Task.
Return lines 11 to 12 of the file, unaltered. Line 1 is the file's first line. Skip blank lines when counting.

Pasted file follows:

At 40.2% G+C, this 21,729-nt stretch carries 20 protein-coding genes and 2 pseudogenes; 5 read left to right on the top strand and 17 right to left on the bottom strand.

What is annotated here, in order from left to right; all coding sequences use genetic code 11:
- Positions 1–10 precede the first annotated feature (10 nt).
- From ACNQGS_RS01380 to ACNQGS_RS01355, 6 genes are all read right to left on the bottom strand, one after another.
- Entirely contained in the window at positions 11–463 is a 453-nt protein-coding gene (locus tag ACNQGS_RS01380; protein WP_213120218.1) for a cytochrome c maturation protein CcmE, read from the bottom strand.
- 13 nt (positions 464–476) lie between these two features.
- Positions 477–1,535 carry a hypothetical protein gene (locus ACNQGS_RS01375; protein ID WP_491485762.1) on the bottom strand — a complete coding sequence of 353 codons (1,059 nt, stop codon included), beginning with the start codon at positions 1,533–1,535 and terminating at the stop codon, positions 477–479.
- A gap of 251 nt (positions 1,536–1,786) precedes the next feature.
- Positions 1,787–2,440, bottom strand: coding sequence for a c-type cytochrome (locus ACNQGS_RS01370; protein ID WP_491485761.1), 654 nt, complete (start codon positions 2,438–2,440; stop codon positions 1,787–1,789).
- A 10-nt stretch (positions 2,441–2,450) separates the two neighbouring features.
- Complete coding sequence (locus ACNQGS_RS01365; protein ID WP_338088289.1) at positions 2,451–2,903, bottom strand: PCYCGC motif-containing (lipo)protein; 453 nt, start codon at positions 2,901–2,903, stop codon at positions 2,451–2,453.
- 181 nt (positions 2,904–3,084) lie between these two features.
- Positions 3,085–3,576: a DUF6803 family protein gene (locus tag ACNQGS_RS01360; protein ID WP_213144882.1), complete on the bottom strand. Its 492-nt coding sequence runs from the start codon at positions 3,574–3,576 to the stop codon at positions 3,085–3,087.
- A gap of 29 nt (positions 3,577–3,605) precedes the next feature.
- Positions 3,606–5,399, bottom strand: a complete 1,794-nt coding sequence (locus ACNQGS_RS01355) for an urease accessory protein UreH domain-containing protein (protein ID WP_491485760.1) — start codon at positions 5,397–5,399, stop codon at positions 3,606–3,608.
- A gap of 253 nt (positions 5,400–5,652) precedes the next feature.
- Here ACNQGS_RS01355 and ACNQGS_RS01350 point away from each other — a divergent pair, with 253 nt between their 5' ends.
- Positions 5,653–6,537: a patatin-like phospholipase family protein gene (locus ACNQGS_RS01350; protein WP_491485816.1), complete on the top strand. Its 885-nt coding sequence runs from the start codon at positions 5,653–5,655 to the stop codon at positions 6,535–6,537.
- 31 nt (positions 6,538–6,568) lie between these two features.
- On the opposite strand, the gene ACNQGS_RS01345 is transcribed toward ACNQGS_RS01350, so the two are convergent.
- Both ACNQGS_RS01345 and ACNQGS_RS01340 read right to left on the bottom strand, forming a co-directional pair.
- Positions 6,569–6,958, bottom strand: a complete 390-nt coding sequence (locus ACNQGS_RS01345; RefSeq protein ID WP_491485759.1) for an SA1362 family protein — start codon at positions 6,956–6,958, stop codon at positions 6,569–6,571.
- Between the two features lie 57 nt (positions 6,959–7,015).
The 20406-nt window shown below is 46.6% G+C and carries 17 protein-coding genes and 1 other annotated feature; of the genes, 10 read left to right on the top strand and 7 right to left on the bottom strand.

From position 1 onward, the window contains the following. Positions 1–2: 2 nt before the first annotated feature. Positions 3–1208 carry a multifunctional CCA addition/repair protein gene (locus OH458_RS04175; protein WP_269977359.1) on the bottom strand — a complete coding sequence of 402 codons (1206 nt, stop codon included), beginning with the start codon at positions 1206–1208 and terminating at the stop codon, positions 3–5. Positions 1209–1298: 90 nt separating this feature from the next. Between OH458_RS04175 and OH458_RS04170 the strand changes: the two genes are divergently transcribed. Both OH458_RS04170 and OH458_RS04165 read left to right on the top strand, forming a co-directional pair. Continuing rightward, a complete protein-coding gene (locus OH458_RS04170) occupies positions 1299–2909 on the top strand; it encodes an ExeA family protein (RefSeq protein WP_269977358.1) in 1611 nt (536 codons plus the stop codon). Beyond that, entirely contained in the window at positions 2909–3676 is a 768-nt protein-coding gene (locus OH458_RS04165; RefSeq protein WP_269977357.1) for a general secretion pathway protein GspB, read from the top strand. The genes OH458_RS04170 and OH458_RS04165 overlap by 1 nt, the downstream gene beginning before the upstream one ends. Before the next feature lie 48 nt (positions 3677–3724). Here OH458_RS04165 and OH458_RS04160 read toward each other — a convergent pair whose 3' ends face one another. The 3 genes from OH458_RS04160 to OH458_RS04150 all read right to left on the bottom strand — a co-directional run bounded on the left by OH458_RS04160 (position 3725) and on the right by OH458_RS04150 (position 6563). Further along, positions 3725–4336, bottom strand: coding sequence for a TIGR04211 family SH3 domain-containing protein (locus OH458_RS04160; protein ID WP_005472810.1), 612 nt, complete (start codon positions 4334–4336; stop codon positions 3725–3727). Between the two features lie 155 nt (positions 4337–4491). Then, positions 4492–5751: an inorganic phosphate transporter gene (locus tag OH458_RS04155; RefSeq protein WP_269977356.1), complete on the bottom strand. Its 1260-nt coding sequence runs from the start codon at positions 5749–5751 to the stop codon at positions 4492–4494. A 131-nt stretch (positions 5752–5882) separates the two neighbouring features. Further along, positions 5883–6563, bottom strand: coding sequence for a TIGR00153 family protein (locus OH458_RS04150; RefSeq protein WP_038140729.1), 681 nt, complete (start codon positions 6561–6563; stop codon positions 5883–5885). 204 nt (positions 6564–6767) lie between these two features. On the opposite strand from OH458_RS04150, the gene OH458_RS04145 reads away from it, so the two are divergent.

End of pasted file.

- Complete coding sequence (locus ACNQGS_RS01365; protein ID WP_338088289.1) at positions 2,451–2,903, bottom strand: PCYCGC motif-containing (lipo)protein; 453 nt, start codon at positions 2,901–2,903, stop codon at positions 2,451–2,453.
- 181 nt (positions 2,904–3,084) lie between these two features.